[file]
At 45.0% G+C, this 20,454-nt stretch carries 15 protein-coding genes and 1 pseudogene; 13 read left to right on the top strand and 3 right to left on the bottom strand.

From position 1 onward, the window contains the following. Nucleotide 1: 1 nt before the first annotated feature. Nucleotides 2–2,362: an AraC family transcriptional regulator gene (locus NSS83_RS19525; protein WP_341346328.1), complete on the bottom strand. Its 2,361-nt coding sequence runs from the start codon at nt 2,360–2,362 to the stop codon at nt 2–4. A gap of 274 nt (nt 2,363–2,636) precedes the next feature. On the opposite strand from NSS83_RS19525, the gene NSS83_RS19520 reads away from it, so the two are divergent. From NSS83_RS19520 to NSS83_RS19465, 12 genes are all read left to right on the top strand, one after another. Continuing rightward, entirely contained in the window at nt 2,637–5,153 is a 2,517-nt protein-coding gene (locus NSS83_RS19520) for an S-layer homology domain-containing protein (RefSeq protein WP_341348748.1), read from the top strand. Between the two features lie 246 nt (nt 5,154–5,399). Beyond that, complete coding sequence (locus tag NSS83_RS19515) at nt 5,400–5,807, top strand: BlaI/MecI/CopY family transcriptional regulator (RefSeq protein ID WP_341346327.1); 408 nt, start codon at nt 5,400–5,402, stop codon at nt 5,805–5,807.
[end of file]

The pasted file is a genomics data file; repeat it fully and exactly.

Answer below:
At 45.0% G+C, this 20,454-nt stretch carries 15 protein-coding genes and 1 pseudogene; 13 read left to right on the top strand and 3 right to left on the bottom strand.

From position 1 onward, the window contains the following. Nucleotide 1: 1 nt before the first annotated feature. Nucleotides 2–2,362: an AraC family transcriptional regulator gene (locus NSS83_RS19525; protein WP_341346328.1), complete on the bottom strand. Its 2,361-nt coding sequence runs from the start codon at nt 2,360–2,362 to the stop codon at nt 2–4. A gap of 274 nt (nt 2,363–2,636) precedes the next feature. On the opposite strand from NSS83_RS19525, the gene NSS83_RS19520 reads away from it, so the two are divergent. From NSS83_RS19520 to NSS83_RS19465, 12 genes are all read left to right on the top strand, one after another. Continuing rightward, entirely contained in the window at nt 2,637–5,153 is a 2,517-nt protein-coding gene (locus NSS83_RS19520) for an S-layer homology domain-containing protein (RefSeq protein WP_341348748.1), read from the top strand. Between the two features lie 246 nt (nt 5,154–5,399). Beyond that, complete coding sequence (locus tag NSS83_RS19515) at nt 5,400–5,807, top strand: BlaI/MecI/CopY family transcriptional regulator (RefSeq protein ID WP_341346327.1); 408 nt, start codon at nt 5,400–5,402, stop codon at nt 5,805–5,807.